CREM: A Transcriptional Master Switch Governing the cAMP Response in the Testis
The structural organization of most transcription factors is intrinsically modular, in most cases including a DNA-binding domain and an activation domain. It has been shown that these domains can be interchanged between different factors and still retain their functional properties. This modularity suggests that during evolution, the increasing complexity of gene expression may have resulted not only by duplication and divergence of existing genes, but also by a domain shuffling process to generate factors with novel properties (Harrison 1991). An important step forward in the study of transcription factors has been the discovery that many constitute final targets of specific signal transduction pathways. The two major signal transduction systems are those including cAMP and diacylglycerol (DAG) as second messengers (Nishizuka 1986). Each pathway is also characterized by a specific protein kinase (protein kinase A (PKA) and protein kinase C (PKC), respectively) and its ultimate target DNA control element [cAMP-responsive element (CRE) and TPA-responsive element (TRE), respectively]. Although initially characterized as distinct systems, accumulating evidence points towards extensive cross-talk between these pathways (Cambier et al. 1987; Yoshimasa et al. 1987; Masquilier and Sassone-Corsi 1992).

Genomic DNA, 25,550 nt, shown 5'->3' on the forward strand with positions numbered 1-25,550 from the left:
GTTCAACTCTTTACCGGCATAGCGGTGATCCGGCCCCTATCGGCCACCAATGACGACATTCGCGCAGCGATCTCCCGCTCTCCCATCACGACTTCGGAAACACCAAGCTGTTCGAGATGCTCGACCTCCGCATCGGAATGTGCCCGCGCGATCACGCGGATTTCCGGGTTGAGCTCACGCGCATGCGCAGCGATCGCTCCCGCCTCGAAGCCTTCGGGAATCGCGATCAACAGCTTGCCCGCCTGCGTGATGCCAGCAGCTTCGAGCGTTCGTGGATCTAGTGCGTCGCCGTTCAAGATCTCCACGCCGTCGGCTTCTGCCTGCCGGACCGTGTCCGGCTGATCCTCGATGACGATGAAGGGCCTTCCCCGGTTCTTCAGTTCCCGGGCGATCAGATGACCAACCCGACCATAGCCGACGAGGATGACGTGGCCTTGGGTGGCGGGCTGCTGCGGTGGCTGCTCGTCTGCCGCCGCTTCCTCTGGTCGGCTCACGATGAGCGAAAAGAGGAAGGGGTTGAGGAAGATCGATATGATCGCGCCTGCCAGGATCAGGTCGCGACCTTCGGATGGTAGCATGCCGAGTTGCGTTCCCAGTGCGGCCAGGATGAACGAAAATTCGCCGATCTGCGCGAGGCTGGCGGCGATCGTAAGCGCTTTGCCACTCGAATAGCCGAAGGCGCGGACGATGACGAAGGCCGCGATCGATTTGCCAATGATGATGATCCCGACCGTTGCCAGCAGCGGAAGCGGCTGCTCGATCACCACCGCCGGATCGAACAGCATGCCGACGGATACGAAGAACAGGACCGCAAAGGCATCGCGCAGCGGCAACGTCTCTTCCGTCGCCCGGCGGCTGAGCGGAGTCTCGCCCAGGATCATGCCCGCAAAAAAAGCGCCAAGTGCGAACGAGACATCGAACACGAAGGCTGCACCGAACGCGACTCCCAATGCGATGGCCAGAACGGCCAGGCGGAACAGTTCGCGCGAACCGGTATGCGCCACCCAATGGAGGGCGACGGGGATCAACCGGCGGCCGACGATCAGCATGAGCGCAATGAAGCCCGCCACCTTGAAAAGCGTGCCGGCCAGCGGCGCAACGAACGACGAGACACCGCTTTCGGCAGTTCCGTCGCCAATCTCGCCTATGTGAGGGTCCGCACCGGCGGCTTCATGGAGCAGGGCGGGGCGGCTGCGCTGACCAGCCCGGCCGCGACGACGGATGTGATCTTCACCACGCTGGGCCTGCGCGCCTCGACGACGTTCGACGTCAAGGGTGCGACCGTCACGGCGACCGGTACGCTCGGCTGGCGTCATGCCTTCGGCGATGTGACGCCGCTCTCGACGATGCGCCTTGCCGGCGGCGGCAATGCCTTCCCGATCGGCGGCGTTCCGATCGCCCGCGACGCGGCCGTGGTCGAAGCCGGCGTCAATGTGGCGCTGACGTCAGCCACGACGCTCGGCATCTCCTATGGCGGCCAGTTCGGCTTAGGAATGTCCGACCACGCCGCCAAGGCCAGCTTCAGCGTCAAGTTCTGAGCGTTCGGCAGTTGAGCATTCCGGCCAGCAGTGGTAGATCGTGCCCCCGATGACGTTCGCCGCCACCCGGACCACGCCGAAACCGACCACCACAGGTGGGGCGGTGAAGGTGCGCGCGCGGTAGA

KeywordsSertoli Cell Seminiferous Epithelium Inducible cAMP Early Repressor Adenylyl Cyclase Pathway CREM Expression
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